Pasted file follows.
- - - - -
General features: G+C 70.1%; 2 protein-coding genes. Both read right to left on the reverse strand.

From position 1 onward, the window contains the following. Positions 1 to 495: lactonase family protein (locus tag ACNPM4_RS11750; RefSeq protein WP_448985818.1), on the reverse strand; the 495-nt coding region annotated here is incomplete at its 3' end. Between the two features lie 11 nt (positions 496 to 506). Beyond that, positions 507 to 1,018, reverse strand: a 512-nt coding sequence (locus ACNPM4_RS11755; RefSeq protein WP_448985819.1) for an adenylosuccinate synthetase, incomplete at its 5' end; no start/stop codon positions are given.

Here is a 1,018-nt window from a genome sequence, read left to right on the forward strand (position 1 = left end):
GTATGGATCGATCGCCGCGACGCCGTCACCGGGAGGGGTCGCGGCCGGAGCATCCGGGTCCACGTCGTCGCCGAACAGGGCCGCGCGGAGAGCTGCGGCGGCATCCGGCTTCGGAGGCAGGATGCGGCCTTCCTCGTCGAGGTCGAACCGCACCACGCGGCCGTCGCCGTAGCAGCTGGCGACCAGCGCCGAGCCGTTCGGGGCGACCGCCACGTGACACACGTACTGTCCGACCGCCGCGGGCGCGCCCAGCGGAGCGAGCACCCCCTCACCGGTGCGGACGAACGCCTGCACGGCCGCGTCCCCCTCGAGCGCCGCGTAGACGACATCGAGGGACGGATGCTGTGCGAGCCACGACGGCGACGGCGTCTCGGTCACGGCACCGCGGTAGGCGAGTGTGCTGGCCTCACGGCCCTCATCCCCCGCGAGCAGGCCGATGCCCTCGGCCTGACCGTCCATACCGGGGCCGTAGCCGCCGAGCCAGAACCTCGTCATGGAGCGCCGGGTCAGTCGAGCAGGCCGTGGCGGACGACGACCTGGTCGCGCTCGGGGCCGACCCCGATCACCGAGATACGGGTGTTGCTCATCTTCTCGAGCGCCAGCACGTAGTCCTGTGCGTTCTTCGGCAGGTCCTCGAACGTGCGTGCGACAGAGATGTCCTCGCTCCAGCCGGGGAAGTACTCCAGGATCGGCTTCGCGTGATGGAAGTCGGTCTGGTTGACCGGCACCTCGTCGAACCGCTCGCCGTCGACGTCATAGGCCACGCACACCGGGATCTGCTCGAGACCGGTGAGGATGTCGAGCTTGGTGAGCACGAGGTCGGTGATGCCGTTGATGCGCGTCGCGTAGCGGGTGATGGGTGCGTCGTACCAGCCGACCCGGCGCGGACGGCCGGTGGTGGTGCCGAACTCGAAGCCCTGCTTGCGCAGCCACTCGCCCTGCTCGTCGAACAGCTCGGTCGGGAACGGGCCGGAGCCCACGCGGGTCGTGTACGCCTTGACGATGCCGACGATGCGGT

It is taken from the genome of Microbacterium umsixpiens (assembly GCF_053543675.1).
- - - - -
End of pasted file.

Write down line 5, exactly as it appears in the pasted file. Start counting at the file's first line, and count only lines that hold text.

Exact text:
It is taken from the genome of Microbacterium umsixpiens (assembly GCF_053543675.1).